I live in Minnesota. I've seen lots of people recommend changing to winter tires in the winter. However, what doesn't make sense to me is that the roads are plowed very well here. 90% of my driving in the winter is either on dry or liquid-wet pavement; it is rare when I drive in the snow or ice. So I should get winter tires for conditions that are only in effect 10% of the time? Why not then keep the winter tires on year-round?
As I said before, it's a trade-off: All weather tires vs winter tires
It depends: how bad is that 10%? Is it the difference between well-plowed and deep snow with a slush garnish? Are you trying to improve the handling or are you worried that you'll:
I live in Rhode Island with all-season tires and our snows are generally minimal or manageable, well-plowed (especially after I've finished shoveling my driveway) and I avoid driving when I'm worried about other drivers.
Even so, I still wish I had dedicated snow tires for exactly that 10% when everything goes wrong and all the margins of error become much tighter.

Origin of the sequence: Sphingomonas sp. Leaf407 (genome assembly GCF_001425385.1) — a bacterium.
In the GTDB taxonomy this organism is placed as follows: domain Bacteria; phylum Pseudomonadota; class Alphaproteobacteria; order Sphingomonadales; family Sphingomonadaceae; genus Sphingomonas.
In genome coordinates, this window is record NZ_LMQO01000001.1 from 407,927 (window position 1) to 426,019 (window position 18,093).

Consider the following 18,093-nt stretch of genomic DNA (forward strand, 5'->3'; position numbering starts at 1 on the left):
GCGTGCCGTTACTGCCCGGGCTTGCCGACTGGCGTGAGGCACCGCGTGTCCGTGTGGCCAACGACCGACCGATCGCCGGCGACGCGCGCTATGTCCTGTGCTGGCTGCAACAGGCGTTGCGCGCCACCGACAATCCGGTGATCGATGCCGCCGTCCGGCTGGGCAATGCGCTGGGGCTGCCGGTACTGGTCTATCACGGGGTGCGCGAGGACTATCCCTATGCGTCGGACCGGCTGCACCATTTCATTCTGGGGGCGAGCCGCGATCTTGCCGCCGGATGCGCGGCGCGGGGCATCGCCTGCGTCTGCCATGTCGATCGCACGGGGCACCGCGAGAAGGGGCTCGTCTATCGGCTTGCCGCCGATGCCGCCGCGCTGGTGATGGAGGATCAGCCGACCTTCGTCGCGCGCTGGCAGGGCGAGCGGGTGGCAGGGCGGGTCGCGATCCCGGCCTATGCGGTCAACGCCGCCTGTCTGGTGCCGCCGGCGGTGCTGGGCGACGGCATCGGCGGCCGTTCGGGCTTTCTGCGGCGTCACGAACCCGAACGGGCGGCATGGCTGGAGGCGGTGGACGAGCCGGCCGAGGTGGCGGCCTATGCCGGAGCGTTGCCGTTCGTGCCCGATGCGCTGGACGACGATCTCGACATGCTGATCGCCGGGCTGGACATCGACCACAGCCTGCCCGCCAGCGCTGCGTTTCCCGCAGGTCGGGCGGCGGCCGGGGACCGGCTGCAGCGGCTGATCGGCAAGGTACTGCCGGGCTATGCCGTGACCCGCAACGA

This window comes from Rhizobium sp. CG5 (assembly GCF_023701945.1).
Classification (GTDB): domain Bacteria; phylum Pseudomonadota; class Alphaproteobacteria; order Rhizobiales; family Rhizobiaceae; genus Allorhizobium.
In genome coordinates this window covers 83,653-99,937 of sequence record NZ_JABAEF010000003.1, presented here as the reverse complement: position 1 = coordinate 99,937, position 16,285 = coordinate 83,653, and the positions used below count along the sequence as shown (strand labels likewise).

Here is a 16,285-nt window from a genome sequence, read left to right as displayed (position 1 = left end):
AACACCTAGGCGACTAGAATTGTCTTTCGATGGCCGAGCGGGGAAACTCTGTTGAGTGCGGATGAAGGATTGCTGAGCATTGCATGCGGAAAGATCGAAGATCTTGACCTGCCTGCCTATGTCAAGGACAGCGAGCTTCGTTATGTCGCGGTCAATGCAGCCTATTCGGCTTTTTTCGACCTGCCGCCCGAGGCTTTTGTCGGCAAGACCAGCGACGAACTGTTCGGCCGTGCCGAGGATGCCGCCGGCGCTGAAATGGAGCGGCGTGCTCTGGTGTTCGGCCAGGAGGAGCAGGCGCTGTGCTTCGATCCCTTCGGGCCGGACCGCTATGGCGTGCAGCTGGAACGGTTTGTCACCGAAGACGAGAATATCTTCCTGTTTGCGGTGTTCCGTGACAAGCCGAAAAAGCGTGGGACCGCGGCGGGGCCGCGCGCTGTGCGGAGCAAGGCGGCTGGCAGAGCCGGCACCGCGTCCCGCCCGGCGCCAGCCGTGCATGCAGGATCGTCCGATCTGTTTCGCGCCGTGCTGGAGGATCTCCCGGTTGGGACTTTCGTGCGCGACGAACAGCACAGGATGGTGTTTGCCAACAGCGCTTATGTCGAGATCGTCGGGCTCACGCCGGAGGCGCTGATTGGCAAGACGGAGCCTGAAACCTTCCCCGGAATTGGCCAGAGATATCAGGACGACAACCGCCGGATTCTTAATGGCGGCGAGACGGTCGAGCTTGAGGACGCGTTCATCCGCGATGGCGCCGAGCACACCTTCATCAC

Winter tires will give poor performance on dry hot roads when considering handling, top speed and road noise. They're wasted in warm weather unless you decide to try rallying or rallycross.
For the part of the question of why not just leave winter tires on all year, see Why should winter tires not be used at summer? (essentially, they aren't made to handle summer conditions)
It isn't purely about surface conditions, although that is a big portion of it. The compounds that winter tires are made out of are designed for the lower temperature ranges.
Its the simple jack of all trades master or none statement.
Winter tires excel in cold weather, will fail in summer.
Summer tires excel in summer and will fail in winter.
All-Season tires will work in both, but cannot match the performance of the specific season tire.